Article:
Q&A: Car dealership survives recession, hopes for future

imageThe past two years have seen both the decline and resurgence of American car companies. Don Chou, who owns a General Motors (GM) car dealership in South Los Angeles, has ridden those waves, seeing his sales decrease dramatically and then begin to steadily rise again.

Located just a few blocks from the University of Southern California, Don’s Auto Sales sells for new and used GM vehicles. It is a family business, as Chou’s wife works alongside him as the dealership’s Chief Financial Officer and the vice president of Human Relations. The dealership employs 10 people.

Chou said many of his customers live within a two-mile radius of the dealership.

While memories of inventory and financing problems are still fresh, Chou told Intersections South LA’s Qinyuan Chen that he is hopeful for the future of GM and of his dealership.

Qinyuan Chen: Two years ago, the United States faced a financial crisis, which resulted in the collapse of some of its big automakers including GM. How did it affect your business?

Don Chou: It really hurt. We used to have no cars in our inventory in 2009 and early 2010 because General Motors went through bankruptcy. Not a single car in inventory, can you imagine that? We lost about 40 percent in sales in 2009, just because we had nothing to sell. Also, since there was a shortage in supply, wholesale price went up. Some dealers stopped selling GM cars and turned to other brands. People came to us for cars, but we just had nothing to sell.

QC: What about finance, then? I know dealers buy cars from manufacturers with large “floor plan” loans from a bank or finance company. Did you have any trouble getting loans?
(Floor plan financing is a revolving line of credit that allows the borrower to obtain financing for retail goods. The borrower then repays that debt as they sell their inventory and borrows against the line of credit to add new inventory.)

DC: Yes, we did. GMAC—which is now Ally—used to be our sole source for floor plan loans for the inventory, but it suspended financing a number of dealers when GM went bankruptcy. We had to find alternative sources for money. Bankers were reluctant to floor plan our inventory because they thought that market was weak.

QC: What about your customers? How were their loans affected?

DC: GMAC finances our customers for their purchase. The interest rate hit a historic low on car loans. On average, interest rates on a four-year loan for a new car is about 6 percent. Some lenders these days offer rates as low as 3 percent. This is the lowest rate that I’ve ever seen since I started the business.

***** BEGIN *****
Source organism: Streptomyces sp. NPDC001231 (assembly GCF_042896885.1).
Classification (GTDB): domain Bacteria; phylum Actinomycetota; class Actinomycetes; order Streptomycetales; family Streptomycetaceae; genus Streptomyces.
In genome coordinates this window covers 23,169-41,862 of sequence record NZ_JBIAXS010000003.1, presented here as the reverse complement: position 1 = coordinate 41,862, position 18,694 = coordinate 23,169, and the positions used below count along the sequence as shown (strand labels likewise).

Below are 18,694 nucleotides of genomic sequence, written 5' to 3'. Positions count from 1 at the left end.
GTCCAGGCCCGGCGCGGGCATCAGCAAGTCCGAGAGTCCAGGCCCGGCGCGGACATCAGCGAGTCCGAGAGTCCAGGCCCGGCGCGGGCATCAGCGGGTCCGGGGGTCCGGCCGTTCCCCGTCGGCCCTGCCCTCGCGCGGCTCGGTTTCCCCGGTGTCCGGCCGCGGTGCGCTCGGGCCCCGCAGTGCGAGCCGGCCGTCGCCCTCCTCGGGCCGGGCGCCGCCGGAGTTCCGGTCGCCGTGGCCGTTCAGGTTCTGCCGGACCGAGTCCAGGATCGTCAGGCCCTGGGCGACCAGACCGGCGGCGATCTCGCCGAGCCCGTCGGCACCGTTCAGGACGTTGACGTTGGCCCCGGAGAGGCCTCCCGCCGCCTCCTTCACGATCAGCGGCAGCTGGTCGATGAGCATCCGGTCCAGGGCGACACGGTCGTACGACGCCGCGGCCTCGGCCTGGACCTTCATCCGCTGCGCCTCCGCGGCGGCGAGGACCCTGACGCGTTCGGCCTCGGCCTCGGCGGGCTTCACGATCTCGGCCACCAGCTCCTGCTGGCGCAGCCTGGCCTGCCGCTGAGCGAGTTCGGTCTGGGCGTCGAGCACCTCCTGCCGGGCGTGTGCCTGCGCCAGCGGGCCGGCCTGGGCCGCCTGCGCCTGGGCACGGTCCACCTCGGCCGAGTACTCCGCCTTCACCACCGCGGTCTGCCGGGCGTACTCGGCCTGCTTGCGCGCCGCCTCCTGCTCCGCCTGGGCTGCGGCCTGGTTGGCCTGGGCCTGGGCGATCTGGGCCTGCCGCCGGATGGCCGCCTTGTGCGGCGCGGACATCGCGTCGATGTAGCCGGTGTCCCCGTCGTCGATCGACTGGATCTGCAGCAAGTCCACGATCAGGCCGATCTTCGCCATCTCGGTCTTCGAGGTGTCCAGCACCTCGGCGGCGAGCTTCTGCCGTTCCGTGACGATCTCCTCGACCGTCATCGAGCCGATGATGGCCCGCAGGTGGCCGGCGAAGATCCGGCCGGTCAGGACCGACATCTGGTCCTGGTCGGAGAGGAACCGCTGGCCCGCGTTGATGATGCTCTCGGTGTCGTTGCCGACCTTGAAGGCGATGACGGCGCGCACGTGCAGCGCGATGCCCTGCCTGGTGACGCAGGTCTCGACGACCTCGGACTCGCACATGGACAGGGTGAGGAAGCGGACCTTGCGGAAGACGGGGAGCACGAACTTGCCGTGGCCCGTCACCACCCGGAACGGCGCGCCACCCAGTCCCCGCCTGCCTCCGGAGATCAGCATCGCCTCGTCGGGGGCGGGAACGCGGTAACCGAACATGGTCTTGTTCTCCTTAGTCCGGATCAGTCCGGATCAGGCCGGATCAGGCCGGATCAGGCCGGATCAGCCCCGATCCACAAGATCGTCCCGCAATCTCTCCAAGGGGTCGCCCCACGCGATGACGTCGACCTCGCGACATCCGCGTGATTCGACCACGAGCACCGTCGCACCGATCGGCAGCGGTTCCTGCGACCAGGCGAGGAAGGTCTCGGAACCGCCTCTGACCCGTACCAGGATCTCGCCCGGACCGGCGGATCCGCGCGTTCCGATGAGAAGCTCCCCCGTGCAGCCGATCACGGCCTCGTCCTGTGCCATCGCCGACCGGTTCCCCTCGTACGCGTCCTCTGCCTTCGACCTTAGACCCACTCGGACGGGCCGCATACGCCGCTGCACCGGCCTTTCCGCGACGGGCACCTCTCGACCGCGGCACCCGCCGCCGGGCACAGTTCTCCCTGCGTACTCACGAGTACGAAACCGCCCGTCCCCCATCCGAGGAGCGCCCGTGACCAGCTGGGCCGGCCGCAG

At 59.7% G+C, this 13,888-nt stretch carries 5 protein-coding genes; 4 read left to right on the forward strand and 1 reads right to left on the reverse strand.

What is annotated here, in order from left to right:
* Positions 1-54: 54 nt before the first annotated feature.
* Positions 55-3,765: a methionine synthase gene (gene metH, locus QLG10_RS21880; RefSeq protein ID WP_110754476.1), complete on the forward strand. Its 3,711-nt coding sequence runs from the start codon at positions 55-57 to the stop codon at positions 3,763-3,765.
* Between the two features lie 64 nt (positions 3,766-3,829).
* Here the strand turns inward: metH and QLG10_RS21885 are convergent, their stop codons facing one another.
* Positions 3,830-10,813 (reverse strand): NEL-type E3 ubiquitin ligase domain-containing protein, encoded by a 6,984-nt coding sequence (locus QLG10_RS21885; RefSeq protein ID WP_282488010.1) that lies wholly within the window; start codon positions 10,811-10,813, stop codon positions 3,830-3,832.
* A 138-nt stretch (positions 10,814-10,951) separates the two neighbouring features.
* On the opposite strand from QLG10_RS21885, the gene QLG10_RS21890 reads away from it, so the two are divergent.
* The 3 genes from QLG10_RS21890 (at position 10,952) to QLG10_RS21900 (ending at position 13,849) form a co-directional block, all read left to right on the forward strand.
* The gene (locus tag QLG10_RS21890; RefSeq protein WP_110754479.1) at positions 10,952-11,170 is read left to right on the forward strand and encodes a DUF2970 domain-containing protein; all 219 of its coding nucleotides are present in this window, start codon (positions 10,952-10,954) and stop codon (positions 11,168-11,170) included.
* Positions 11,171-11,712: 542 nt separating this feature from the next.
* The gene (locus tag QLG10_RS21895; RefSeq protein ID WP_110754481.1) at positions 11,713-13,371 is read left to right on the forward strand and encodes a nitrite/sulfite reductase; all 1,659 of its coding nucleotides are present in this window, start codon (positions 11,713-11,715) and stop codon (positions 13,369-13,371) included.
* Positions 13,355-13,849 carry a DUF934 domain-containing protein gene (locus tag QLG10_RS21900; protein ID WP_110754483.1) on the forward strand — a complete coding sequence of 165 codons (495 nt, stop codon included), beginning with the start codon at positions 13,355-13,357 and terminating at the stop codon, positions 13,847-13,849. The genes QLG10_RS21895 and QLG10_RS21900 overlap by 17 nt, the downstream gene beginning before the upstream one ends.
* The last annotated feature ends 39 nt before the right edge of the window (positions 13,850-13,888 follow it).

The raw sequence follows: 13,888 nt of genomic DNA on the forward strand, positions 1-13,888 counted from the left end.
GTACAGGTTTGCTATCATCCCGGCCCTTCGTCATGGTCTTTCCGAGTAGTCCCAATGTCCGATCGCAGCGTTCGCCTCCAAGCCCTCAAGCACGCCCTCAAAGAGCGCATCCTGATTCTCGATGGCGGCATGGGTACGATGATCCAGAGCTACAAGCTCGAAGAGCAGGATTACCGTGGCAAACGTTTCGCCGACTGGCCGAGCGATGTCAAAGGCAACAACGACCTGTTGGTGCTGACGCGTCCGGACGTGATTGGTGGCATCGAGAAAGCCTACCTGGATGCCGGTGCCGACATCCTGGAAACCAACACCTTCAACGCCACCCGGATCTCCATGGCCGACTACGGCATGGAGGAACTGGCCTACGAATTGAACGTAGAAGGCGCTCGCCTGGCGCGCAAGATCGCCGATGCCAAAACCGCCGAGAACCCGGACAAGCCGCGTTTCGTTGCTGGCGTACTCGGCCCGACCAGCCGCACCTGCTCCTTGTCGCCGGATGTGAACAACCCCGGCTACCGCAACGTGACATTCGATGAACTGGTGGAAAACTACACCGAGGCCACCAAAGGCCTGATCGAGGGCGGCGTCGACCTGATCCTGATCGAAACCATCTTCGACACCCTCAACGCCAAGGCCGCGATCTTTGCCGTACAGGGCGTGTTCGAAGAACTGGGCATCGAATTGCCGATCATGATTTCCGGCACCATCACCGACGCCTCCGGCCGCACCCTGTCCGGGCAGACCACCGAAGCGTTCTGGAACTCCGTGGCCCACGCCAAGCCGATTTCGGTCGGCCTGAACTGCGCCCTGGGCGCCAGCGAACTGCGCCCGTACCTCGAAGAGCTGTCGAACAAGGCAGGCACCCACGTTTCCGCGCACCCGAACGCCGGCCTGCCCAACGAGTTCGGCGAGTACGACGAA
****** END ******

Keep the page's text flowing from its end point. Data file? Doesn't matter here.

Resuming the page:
QC: The Associated Press reported last week that new car and truck sales reached 11.6 million nationwide in 2010, up 11 percent from the previous year. What do you think of this number?

DC: This is a good sign for us. Actually, we have seen that the volume has picked up considerably in sales and inventory. GM started to put out new products and launched a marketing campaign that is pretty aggressive. We don’t even have the Chevy Volt (the all-electric car) in our showroom because it’s already been sold out. As soon as it comes in, it’s sold.

QC: Do you see any changes in preference when people choose cars for personal use?

DC: Gas prices are going crazy. More and more, people prefer four-cylinder cars to six-cylinder. Chevy Volt is very popular. Besides that, we have the Chevy Cruze, which is a very popular car among young people. It’s good-looking, affordable and gas-efficient.

QC: What’s your expectation to for the future?

DC: In the last a couple of months, we are happy to see sales going up again. And as GM comes with more and more cool products—like Chevy Volt, Malibu and Cruze—I think we will have a much better year.

QC: By “a much better year,” you mean…?

DC: That sales increase by 15 to 20 percent, if not more. I’m pretty sure about this.


  1. Most likely you spend thousands of dollars on advertising and marketing each month to bring the customers in, but if they don’t stay at your dealership you’ve not only lost them forever – you’ve wasted a great deal of money. You need to play the game and improve owner loyalty, complete the buying circle and form a unity between sales and service now. It requires the cooperation of the entire dealership to provide a customer with an experience that will ensure their return. The times are tough and now more than ever we need to form a truce between both departments. Today, dealerships are forced to rethink their methods of doing business and these are some clear problems that need addressing. Regardless of what the newspapers say, you can still operate a very profitable business. The real key is to not think of how terrible business is, but to instead think of how much more business you can generate as the competition around you falls and you stand united and strong. Teach your dealership how the two divisions can become one and work together to mutually benefit one another. A dealership can either stay divided and die or come together and prosper. Where does your dealership stand?
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  2. car paint repair says:

    I think dealerships should reduce prices. Consumers overpaying way too much. But its my opinion.

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